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Sitting right at the heart of Kala Ghoda in a stunning state of dilapidation, and seemingly delaying total collapse day by day, is one of South Mumbai’s most fascinating heritage properties, the Watson’s Hotel. Known today as the Esplanade Mansion, this building, which dates to 1869, is the oldest surviving cast-iron structure in India.
Watson’s Hotel, named after its first owner, John Watson, an English businessman in Bombay, was meant to be a structure used for office space and showrooms for his flourishing drapery and tailoring business in the city. It was initially fabricated in England, with its components shipped to India by 1867. It was then constructed on-site and completed by 1869. With an external cast-iron frame that was typical of many 19th-century buildings in London, wide open balconies on each of its five floors and a majestic atrium, it was a much-celebrated work of architecture at its peak.
Departing from his original plans for the building, John Watson opened the structure as Watson’s Hotel in 1869. An exclusively whites-only hotel, the building became a grand and thriving symbol of British colonial presence in the country until John Watson’s death and the emergence of the Taj Mahal Palace Hotel in Colaba. According to local legend, industrialist Jamshedji Tata built the Taj to avenge his being denied entry into Watson’s, owing to its racist whites-only policy.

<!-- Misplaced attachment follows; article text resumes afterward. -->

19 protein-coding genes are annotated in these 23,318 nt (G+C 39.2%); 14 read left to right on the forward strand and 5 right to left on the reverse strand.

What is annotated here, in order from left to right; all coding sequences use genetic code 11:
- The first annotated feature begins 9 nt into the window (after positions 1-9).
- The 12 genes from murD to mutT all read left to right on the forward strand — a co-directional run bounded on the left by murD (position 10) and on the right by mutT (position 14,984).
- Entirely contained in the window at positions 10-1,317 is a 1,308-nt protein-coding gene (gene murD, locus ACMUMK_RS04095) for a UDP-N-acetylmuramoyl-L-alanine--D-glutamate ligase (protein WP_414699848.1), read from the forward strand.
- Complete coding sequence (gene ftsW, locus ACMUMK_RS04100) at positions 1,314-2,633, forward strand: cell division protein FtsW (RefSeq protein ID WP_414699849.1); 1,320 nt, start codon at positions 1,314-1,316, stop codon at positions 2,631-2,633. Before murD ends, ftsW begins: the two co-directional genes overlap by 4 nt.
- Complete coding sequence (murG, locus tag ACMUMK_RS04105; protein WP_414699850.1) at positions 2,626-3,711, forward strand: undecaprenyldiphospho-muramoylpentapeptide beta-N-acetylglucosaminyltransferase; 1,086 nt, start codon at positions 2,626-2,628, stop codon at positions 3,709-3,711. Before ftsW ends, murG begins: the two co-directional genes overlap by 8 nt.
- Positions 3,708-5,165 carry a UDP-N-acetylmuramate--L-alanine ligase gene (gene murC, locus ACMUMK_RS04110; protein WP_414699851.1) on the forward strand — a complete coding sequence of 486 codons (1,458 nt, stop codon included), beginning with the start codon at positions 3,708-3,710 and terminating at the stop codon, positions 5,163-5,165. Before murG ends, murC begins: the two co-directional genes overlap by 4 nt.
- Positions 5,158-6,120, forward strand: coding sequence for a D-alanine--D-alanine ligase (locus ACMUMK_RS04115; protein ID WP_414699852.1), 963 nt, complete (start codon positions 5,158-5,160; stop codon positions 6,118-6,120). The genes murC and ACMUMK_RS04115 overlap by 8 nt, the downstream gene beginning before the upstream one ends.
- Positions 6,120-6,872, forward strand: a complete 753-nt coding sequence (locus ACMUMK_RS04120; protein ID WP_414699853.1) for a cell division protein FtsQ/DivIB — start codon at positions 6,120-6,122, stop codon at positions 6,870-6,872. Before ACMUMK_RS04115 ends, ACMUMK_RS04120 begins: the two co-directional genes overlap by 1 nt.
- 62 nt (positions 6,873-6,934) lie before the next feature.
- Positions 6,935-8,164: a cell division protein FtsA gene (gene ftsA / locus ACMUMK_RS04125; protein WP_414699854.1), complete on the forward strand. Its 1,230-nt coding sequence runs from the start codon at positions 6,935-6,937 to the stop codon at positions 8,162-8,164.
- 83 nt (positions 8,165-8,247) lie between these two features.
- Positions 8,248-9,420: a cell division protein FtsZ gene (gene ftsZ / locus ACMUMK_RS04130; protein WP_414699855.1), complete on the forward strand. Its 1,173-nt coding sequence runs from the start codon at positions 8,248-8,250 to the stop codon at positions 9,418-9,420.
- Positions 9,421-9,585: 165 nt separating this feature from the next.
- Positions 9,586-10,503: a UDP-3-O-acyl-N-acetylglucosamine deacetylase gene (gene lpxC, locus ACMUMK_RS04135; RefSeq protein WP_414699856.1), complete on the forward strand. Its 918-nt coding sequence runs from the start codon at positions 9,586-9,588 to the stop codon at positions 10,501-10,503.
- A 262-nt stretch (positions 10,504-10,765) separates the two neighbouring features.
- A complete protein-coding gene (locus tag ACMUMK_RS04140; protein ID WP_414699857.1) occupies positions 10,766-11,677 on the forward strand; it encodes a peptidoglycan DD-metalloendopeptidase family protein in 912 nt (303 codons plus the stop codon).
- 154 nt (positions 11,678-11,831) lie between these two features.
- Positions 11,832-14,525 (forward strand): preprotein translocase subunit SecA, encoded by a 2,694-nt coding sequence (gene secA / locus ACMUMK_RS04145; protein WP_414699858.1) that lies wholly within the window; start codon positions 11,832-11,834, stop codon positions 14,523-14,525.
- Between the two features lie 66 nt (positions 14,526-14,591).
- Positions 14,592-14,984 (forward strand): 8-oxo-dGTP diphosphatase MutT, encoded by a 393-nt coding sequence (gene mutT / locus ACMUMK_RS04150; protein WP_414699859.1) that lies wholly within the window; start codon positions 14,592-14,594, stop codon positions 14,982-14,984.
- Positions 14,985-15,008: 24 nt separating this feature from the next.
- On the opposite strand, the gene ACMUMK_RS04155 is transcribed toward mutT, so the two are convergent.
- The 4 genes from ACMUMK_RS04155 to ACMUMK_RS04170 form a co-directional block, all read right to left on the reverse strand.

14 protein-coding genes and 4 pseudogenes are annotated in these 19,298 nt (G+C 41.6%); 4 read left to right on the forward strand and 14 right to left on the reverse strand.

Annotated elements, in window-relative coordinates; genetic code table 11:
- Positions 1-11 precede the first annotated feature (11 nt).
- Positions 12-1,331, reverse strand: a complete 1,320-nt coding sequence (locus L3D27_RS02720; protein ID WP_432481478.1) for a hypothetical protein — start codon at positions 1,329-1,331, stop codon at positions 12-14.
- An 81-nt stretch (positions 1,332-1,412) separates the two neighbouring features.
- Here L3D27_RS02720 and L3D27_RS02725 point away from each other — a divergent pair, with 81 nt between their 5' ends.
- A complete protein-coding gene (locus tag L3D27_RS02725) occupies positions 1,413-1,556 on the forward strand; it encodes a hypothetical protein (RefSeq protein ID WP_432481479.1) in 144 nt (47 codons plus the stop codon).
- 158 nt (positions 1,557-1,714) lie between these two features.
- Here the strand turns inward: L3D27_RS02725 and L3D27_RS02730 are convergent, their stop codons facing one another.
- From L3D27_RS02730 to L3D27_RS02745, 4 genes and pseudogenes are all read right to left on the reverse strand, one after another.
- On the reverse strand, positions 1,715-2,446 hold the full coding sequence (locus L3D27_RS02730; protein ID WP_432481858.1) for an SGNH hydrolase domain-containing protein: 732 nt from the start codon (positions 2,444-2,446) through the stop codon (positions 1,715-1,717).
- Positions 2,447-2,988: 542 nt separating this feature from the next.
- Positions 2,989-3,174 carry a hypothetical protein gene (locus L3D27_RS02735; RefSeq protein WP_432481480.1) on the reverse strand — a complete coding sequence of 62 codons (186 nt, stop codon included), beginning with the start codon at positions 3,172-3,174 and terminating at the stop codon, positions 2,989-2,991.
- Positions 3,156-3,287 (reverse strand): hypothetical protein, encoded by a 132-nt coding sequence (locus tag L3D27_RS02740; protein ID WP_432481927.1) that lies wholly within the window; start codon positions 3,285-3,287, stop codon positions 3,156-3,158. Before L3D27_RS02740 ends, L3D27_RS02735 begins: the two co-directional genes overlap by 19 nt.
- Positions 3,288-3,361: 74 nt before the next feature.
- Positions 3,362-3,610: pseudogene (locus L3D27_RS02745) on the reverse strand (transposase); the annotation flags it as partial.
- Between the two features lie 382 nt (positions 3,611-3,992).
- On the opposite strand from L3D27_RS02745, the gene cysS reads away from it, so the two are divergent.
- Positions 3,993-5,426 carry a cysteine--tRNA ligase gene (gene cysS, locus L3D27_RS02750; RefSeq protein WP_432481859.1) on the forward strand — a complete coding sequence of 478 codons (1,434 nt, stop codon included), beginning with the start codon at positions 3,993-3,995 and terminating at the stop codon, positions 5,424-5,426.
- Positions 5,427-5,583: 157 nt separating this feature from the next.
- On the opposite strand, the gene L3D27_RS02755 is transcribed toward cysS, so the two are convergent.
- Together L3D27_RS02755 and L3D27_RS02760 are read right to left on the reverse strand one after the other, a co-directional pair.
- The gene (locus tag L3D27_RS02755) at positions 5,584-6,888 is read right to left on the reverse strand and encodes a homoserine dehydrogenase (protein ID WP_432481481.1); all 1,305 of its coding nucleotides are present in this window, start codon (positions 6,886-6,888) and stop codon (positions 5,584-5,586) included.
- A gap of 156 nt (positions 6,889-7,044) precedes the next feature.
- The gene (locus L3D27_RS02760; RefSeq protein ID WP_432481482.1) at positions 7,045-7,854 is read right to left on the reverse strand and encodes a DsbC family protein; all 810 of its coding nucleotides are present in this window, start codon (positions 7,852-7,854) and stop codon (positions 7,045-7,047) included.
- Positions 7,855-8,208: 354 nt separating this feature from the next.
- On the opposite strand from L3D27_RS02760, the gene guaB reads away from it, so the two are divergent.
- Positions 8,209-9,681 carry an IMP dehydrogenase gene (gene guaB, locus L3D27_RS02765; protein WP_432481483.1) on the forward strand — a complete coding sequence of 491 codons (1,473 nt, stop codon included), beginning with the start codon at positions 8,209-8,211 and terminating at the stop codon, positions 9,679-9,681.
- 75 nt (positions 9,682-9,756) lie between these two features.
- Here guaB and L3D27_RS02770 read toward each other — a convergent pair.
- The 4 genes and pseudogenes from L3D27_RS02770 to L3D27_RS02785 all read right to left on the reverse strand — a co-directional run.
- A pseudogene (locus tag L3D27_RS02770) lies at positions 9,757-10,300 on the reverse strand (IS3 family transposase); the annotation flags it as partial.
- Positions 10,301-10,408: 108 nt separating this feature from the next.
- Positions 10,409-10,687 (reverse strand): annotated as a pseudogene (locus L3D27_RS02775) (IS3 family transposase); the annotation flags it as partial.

Long heading towards decline, the building ceased to be a hotel by 1960 and was sold and renamed the Esplanade Mansion. The building’s rooms were rented out to commercial and residential tenants, as it continues to be up to this day. The building’s proximity to the city’s high court made it a particularly appealing choice for several law offices.
However, the building’s continually declining state has led to a crisis between its owners, current residents, and the city’s housing authorities. Owing to its rent-controlled status, the current owners of the building have found it impossible to gather enough funds to repair or maintain the structure as per acceptable standards. Its once glorious atrium and ballroom have turned into dumping grounds for its residents. Also, balconies have fallen off, while cobweb-infested stairs have missing slabs.
In 2005, the building’s façade collapsed and killed one person, just days after it had been enlisted among the “World’s 100 Most Endangered Monuments” by the World Monuments Fund. Mumbai’s “Buildings Repair and Reconstruction Board” has almost regularly featured the building among its list of most dangerous buildings in the city and flagged it as uninhabitable. However, people still live there, and they are hopeful about an imminent restoration.
Mumbai’s heritage conservation body has approved the historic building’s restoration, but a lack of funding is among the biggest factors holding up its progress on this front.